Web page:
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    @JeffO: Honestly, not sure I'd want to work for a company that made the decision on the basis of speed rather than quality, but I agree that might be the case. Do remember though that, in the UK, 1-3 months notice is standard. Having someone available quickly is the exception. – pdr Sep 17 '12 at 14:11
  • @pdr - depends on how big a gap there is between #1 and #2... – HorusKol Jan 21 '16 at 22:33
2

I have once done this. I had a 2 month non-standard notice period that we negotiated down to slightly under 4 weeks, of which 3 weeks was basically work time.

I just simply asked by boss if it can be changed and then we arranged a small extra agreement where the change was stated and what were the technical conditions, ie. how many working days and how many non-working days that were taken from my remaining banked flextime (roughly +30 hours) and remaining vacation days (3,5 weeks).

In the end it went smoothly and I got to start in my next job pretty much 1 month after we had a written agreement to start (2 days before I resigned officially). The exact date was agreed after it was confirmed and I signed my new work contract a week later (I was abroad at that time).

TL;DR ask your boss.

0

All you can do is try to work something out.

  • Is there a project you can work some extra time to complete?
  • Could you make your leaving contingent on them finding a replacement?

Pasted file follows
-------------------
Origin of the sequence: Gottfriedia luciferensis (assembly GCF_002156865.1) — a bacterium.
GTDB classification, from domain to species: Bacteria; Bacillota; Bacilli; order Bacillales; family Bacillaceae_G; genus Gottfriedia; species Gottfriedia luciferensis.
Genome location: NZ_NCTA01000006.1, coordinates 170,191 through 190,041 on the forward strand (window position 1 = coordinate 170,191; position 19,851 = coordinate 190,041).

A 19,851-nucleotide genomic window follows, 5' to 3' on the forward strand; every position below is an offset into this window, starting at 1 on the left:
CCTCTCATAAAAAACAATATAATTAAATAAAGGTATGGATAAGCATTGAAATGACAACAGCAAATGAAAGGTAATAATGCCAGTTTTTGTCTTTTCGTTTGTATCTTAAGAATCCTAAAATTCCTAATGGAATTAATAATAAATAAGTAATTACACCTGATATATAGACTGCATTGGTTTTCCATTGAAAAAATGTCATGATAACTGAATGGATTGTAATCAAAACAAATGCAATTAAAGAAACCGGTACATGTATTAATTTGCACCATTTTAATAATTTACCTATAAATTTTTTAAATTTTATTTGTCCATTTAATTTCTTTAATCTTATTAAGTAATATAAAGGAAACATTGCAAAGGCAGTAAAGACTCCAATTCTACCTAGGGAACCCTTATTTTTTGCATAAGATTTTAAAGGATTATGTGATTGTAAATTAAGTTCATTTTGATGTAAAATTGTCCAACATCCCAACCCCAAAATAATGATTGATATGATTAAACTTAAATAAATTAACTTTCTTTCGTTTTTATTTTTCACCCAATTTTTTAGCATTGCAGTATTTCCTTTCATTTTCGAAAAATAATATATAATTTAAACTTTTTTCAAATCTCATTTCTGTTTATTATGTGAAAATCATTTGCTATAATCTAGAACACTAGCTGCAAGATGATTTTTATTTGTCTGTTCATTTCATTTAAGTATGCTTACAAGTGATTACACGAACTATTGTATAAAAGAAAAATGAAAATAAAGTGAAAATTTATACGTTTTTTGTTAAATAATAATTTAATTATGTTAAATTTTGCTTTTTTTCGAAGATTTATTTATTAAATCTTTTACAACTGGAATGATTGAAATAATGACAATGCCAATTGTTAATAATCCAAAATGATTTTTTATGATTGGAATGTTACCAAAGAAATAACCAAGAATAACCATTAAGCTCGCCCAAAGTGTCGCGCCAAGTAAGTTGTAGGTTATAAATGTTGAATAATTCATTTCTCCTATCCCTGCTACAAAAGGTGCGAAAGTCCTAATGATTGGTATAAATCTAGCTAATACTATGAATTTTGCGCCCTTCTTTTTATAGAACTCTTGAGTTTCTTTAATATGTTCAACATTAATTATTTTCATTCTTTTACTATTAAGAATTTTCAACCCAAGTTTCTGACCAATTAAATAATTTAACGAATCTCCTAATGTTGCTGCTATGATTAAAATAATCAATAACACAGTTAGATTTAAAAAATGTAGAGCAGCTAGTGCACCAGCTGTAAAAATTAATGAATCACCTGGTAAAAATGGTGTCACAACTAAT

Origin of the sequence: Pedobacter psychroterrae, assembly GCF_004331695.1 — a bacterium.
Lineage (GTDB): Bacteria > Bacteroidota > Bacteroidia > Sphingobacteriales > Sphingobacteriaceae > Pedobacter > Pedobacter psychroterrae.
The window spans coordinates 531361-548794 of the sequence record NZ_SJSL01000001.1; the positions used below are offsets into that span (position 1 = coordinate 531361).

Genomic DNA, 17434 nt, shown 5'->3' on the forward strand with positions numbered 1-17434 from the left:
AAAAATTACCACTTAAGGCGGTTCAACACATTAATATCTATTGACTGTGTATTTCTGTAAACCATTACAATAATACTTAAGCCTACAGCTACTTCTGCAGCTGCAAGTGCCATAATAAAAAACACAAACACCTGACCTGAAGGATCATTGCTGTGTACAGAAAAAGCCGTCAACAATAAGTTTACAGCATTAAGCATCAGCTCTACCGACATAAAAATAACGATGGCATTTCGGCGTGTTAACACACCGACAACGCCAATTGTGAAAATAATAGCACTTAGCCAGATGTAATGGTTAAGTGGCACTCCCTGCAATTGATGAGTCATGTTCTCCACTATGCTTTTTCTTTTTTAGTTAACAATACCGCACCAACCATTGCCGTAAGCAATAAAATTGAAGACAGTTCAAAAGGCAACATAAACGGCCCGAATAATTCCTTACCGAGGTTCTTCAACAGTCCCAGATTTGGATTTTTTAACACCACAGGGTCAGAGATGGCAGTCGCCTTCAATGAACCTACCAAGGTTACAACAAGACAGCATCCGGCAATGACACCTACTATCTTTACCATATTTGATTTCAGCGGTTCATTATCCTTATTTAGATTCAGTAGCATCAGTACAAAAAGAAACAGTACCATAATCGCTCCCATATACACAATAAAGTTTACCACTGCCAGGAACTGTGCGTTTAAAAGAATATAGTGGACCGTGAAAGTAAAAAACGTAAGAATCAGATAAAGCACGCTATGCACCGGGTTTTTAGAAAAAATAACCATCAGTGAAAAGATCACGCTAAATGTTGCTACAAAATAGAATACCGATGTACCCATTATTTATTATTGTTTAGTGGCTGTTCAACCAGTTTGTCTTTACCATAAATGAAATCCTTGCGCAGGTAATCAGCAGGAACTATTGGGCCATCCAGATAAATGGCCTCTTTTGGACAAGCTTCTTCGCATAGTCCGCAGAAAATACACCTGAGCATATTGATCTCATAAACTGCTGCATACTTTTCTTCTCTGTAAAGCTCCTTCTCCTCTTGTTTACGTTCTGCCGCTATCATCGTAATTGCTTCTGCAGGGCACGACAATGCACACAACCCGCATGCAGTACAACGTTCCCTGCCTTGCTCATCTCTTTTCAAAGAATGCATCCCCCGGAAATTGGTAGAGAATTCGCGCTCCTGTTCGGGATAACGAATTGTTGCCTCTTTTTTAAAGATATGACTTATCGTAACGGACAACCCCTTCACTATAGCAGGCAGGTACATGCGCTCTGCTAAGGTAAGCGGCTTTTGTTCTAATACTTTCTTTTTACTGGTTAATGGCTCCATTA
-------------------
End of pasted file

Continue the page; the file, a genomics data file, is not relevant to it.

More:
• Demonstrate that the existing people can pick up the slack.

This isn't an exact science, so the 3 months is just to cover themselves. Find out what concerns they have and offer to make the necessary effort to address them.

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You go to your manager and ask them about it. "3 months notice" means the company can force you to be employed with them for another three months. It doesn't mean they have to. You can ask them to accept a shorter notice, and they may accept it.

As an employer, they might consider that someone who has just given three months notice will not be the most motivated and most hard working person. And someone who would like to leave in four weeks and isn't allowed to is even less motivated. On the other hand, they could expect you to do a really good job for say the next four weeks if they allow you to leave earlier.

And then there are places where they don't want you to appear at the workplace once you have given notice. That kind of place would love it if you gave them four weeks notice or none a all because you won't be working during your notice anyway, and that way they don't have to pay you.

So talk to your manager, and see what he thinks about it. But there is the other side, and that is your new company. You should never give notice, and should never talk about notice, until the new contract is signed. So you can't make any promises to the new company. You would have to ask them for a contract that will start three months from now, with the possibility of starting earlier.